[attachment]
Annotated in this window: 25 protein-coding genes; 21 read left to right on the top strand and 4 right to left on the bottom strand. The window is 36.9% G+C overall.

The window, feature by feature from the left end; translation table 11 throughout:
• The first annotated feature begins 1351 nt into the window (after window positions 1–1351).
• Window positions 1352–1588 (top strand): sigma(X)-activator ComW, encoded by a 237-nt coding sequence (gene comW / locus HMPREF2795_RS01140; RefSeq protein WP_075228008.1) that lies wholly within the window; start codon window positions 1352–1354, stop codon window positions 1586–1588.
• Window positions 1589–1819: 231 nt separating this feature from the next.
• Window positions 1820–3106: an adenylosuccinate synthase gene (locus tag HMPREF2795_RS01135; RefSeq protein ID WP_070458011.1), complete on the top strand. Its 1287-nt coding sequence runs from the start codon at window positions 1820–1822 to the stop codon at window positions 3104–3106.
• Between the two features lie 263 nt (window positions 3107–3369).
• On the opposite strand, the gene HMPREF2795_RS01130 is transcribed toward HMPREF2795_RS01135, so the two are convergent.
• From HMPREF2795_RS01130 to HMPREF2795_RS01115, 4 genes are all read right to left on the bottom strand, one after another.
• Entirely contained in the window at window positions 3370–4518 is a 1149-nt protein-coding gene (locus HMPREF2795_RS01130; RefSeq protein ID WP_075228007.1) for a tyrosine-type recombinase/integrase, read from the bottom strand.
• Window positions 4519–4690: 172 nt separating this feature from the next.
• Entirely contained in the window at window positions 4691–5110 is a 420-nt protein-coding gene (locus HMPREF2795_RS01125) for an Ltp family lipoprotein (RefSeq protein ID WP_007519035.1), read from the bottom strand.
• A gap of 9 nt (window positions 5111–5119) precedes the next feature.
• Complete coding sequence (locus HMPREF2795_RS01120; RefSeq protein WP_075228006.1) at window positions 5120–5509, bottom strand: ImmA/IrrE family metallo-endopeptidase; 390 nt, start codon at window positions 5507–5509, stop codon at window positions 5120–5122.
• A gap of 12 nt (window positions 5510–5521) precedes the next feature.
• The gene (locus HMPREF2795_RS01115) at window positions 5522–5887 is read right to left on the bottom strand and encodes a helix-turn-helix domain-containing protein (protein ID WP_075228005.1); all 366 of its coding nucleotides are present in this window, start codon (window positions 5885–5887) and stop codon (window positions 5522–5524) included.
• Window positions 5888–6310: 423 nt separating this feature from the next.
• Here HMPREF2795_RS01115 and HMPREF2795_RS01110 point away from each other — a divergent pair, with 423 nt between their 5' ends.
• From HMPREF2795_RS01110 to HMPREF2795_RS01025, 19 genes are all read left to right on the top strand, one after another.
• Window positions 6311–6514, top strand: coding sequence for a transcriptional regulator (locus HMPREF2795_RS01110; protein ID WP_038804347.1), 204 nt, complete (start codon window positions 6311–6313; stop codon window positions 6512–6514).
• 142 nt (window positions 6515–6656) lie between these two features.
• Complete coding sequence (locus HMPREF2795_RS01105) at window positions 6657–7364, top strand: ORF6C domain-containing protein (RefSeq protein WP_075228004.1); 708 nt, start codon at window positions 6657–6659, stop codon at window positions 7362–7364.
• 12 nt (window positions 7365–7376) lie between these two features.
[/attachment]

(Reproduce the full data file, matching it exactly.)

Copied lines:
Annotated in this window: 25 protein-coding genes; 21 read left to right on the top strand and 4 right to left on the bottom strand. The window is 36.9% G+C overall.

The window, feature by feature from the left end; translation table 11 throughout:
• The first annotated feature begins 1351 nt into the window (after window positions 1–1351).
• Window positions 1352–1588 (top strand): sigma(X)-activator ComW, encoded by a 237-nt coding sequence (gene comW / locus HMPREF2795_RS01140; RefSeq protein WP_075228008.1) that lies wholly within the window; start codon window positions 1352–1354, stop codon window positions 1586–1588.
• Window positions 1589–1819: 231 nt separating this feature from the next.
• Window positions 1820–3106: an adenylosuccinate synthase gene (locus tag HMPREF2795_RS01135; RefSeq protein ID WP_070458011.1), complete on the top strand. Its 1287-nt coding sequence runs from the start codon at window positions 1820–1822 to the stop codon at window positions 3104–3106.
• Between the two features lie 263 nt (window positions 3107–3369).
• On the opposite strand, the gene HMPREF2795_RS01130 is transcribed toward HMPREF2795_RS01135, so the two are convergent.
• From HMPREF2795_RS01130 to HMPREF2795_RS01115, 4 genes are all read right to left on the bottom strand, one after another.
• Entirely contained in the window at window positions 3370–4518 is a 1149-nt protein-coding gene (locus HMPREF2795_RS01130; RefSeq protein ID WP_075228007.1) for a tyrosine-type recombinase/integrase, read from the bottom strand.
• Window positions 4519–4690: 172 nt separating this feature from the next.
• Entirely contained in the window at window positions 4691–5110 is a 420-nt protein-coding gene (locus HMPREF2795_RS01125) for an Ltp family lipoprotein (RefSeq protein ID WP_007519035.1), read from the bottom strand.
• A gap of 9 nt (window positions 5111–5119) precedes the next feature.
• Complete coding sequence (locus HMPREF2795_RS01120; RefSeq protein WP_075228006.1) at window positions 5120–5509, bottom strand: ImmA/IrrE family metallo-endopeptidase; 390 nt, start codon at window positions 5507–5509, stop codon at window positions 5120–5122.
• A gap of 12 nt (window positions 5510–5521) precedes the next feature.
• The gene (locus HMPREF2795_RS01115) at window positions 5522–5887 is read right to left on the bottom strand and encodes a helix-turn-helix domain-containing protein (protein ID WP_075228005.1); all 366 of its coding nucleotides are present in this window, start codon (window positions 5885–5887) and stop codon (window positions 5522–5524) included.
• Window positions 5888–6310: 423 nt separating this feature from the next.
• Here HMPREF2795_RS01115 and HMPREF2795_RS01110 point away from each other — a divergent pair, with 423 nt between their 5' ends.
• From HMPREF2795_RS01110 to HMPREF2795_RS01025, 19 genes are all read left to right on the top strand, one after another.
• Window positions 6311–6514, top strand: coding sequence for a transcriptional regulator (locus HMPREF2795_RS01110; protein ID WP_038804347.1), 204 nt, complete (start codon window positions 6311–6313; stop codon window positions 6512–6514).
• 142 nt (window positions 6515–6656) lie between these two features.
• Complete coding sequence (locus HMPREF2795_RS01105) at window positions 6657–7364, top strand: ORF6C domain-containing protein (RefSeq protein WP_075228004.1); 708 nt, start codon at window positions 6657–6659, stop codon at window positions 7362–7364.
• 12 nt (window positions 7365–7376) lie between these two features.